Flames Destroy Landmark Tower as Sudan War Enters Sixth Month 

This picture taken on September 17, 2023 shows a raging fire at the Greater Nile Petroleum Oil Company Tower in Khartoum. (AFP)
This picture taken on September 17, 2023 shows a raging fire at the Greater Nile Petroleum Oil Company Tower in Khartoum. (AFP)
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Flames Destroy Landmark Tower as Sudan War Enters Sixth Month 

This picture taken on September 17, 2023 shows a raging fire at the Greater Nile Petroleum Oil Company Tower in Khartoum. (AFP)
This picture taken on September 17, 2023 shows a raging fire at the Greater Nile Petroleum Oil Company Tower in Khartoum. (AFP)

One of Sudan's main landmarks, a skyscraper that towered over the River Nile and housed the headquarters of a major oil company, has been reduced to a smoldering wreck amid heavy fighting between rival military factions in the capital.

The Greater Nile Petroleum Operating Company head office, a glass-sided tower topped with a coil of metal, was built during an oil boom before South Sudan declared independence in 2011, and was one of Sudan's most costly constructions.

Flames and smoke rose from the building in a financial district of Khartoum, close to the confluence of the Blue and White Niles and to areas fought over by Sudan's army and the paramilitary Rapid Support Forces (RSF).

It is unclear what caused the fire that burned through the tower from Saturday. The RSF accused the army of targeting it along with other important buildings amid efforts to dislodge paramilitary fighters from positions they occupied across the capital early in the conflict.

There was no immediate comment from the army.

The war between the army and the RSF broke out in mid-April when tensions linked to an internationally-backed plan for a political transition boiled over, four years after long-time ruler Omar al-Bashir was overthrown during a popular uprising.

The conflict has caused widespread clashes, looting and shortages of food and medicine in Khartoum and other cities, driving more than 5 million people from their homes.



Sudan's RSF Agrees with UN on Steps to Ease Aid Delivery

Sudanese farmers plow a field on the outskirts of Sudan's eastern city of Gedaref on July 18, 2024. (Photo by AFP)
Sudanese farmers plow a field on the outskirts of Sudan's eastern city of Gedaref on July 18, 2024. (Photo by AFP)
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Sudan's RSF Agrees with UN on Steps to Ease Aid Delivery

Sudanese farmers plow a field on the outskirts of Sudan's eastern city of Gedaref on July 18, 2024. (Photo by AFP)
Sudanese farmers plow a field on the outskirts of Sudan's eastern city of Gedaref on July 18, 2024. (Photo by AFP)

Sudan's Rapid Support Forces agreed with the United Nations on some steps to ease aid delivery in areas under its control, a member of the RSF told Reuters on Thursday.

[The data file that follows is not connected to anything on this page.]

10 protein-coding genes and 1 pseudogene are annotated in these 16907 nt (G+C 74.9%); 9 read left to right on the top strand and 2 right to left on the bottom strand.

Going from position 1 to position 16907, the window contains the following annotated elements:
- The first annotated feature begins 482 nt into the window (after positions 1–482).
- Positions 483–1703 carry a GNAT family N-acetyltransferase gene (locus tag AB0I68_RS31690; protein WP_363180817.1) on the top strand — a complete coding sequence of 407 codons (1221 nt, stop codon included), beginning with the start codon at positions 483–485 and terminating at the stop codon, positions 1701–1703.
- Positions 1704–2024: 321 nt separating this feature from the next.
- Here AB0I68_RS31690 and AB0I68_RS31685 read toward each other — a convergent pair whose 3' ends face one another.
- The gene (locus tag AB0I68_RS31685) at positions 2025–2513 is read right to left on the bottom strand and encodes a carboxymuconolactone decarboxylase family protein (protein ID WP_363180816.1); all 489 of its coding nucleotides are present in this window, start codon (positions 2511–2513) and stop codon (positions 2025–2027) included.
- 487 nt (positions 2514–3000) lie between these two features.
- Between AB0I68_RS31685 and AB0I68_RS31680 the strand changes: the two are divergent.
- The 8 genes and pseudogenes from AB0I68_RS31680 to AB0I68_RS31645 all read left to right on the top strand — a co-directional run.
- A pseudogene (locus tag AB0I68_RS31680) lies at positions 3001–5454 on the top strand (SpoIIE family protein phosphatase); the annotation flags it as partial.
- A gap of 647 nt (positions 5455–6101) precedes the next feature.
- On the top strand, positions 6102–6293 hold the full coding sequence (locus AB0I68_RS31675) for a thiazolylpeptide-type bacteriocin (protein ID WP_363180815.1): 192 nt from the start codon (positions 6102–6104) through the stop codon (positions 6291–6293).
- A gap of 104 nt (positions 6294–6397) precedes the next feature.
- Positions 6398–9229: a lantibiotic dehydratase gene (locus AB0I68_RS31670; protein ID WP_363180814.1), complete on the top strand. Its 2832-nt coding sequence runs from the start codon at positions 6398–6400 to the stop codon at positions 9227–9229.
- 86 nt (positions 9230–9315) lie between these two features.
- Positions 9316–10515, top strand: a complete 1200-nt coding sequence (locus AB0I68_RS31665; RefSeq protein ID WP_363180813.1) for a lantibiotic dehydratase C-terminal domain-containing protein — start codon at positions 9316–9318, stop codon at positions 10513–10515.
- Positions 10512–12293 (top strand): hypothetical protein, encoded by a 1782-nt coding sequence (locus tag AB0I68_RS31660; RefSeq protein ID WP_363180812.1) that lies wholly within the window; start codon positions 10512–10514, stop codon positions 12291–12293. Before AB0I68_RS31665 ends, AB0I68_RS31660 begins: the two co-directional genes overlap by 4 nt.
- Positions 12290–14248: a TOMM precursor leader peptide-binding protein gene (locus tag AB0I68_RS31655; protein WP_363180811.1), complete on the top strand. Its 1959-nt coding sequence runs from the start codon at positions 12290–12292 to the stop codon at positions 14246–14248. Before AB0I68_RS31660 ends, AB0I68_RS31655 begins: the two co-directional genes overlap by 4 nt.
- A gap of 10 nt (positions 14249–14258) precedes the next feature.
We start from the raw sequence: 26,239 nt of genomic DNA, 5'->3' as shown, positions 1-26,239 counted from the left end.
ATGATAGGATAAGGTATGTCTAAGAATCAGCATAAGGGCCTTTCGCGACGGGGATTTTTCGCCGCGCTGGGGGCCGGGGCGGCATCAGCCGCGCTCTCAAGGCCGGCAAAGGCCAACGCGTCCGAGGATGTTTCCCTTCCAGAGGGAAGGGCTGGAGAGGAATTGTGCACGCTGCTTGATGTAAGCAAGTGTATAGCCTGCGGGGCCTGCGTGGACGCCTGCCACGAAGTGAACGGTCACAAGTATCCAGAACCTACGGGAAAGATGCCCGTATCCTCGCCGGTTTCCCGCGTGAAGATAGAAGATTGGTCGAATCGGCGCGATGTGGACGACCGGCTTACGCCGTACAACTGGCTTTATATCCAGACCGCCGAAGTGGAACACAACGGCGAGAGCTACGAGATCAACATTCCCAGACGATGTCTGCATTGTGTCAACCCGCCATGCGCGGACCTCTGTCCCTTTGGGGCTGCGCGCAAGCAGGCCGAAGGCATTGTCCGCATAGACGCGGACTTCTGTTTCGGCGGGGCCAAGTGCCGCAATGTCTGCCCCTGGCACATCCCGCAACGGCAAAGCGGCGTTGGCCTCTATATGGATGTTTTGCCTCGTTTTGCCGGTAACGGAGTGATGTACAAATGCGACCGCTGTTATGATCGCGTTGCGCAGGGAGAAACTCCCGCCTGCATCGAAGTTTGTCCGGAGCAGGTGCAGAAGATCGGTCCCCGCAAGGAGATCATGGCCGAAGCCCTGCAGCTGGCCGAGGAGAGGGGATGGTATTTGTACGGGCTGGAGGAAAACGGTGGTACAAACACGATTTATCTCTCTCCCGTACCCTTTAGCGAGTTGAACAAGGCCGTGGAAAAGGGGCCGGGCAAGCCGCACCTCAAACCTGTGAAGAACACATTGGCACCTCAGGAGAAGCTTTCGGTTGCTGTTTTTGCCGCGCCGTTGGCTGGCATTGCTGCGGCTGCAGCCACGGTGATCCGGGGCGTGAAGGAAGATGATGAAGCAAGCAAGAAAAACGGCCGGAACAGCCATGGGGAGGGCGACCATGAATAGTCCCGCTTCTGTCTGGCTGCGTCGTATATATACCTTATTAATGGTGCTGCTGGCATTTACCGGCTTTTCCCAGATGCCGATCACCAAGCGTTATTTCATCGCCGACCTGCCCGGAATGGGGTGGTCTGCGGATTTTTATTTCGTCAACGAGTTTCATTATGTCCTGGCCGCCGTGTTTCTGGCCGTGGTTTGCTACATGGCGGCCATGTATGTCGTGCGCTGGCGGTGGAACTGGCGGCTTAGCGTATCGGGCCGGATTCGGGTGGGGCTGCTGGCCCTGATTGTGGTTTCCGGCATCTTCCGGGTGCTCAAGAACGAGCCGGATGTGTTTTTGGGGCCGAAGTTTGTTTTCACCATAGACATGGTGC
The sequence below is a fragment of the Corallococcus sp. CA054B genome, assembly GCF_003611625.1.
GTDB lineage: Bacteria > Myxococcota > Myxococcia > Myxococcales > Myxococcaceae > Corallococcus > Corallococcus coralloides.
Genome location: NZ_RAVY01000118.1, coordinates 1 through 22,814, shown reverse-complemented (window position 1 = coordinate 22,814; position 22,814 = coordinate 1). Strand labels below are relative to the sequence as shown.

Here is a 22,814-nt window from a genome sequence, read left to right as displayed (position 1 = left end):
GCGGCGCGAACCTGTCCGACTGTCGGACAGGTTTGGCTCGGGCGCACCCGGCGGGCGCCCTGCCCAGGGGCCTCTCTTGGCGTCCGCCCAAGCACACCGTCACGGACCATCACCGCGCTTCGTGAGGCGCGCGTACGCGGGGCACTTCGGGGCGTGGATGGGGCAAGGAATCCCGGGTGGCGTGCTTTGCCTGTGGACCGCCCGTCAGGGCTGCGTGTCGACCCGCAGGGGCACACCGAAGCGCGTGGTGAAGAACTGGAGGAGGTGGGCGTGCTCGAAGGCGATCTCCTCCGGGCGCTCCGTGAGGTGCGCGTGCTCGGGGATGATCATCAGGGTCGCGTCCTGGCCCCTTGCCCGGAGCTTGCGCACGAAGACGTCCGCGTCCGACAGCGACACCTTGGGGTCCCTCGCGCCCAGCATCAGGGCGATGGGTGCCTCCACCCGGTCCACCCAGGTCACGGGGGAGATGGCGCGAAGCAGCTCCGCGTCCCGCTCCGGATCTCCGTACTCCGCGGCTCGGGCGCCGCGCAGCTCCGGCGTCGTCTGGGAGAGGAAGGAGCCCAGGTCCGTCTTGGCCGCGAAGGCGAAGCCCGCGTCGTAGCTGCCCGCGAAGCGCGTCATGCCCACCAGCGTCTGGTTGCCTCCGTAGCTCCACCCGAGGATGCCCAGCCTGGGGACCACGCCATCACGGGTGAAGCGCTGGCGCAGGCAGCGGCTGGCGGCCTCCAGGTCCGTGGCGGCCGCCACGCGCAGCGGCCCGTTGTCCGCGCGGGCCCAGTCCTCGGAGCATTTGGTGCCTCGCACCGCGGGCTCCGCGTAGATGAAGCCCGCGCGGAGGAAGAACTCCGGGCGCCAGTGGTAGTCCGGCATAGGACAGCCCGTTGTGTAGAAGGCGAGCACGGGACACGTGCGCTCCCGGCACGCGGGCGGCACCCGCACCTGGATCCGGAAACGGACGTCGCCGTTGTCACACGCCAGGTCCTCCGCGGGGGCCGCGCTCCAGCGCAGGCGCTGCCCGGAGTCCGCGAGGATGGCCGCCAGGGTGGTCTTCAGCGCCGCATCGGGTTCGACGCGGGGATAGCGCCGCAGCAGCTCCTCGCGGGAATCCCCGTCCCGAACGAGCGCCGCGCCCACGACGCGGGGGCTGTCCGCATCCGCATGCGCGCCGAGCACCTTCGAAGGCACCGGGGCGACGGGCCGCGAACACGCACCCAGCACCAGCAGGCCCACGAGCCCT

The Sudanese army has not reached any understandings on aid delivers with the RSF, he added. It is unclear if these steps could be implemented without the army's participation.

Meanwhile, a key supply route into Sudan's Darfur region, deemed at risk of famine by a global monitor, has been cut off due to heavy rains, a World Food Program official told Reuters on Thursday.
The UN agency has described Sudan as the world's biggest hunger crisis, with the western Darfur region most at risk as Sudan's 15-month civil war that has displaced millions and sparked ethnic violence grinds on.
WFP's Country Director Eddie Rowe said thousands of tons of aid are stranded at the Tina crossing on the Chad border, prompting the body to reopen talks with the army-aligned government to open an alternative, all-weather crossing further south called Adre.
"You have these huge rivers. As I speak now, our convoy, which is supposed to move over 2000 metric tons is stranded," he told Reuters from Port Sudan. Asked on the status of the talks that resumed this week, he said: "It's 50/50.”
WFP is now seeking clearances to move a large 70-truck convoy via a little-used, over 1000 kilometer route from Port Sudan to Darfur which Rowe said will involve crossing the battle lines of both the Sudan Armed Forces, the Rapid Support Forces and various militias.
He added that this mostly desert route has worked in the past but outside of the rainy season and that the last journey took weeks and was "fraught with a lot of challenges.”
In a separate interview, Mona Rishmawi, a member of the UN Fact-Finding Mission on Sudan, told Reuters that she had met Darfur refugees in Chad who told her stories of escaping with virtually no water and eating grass along the route. "There's no doubt that people are starving," she said.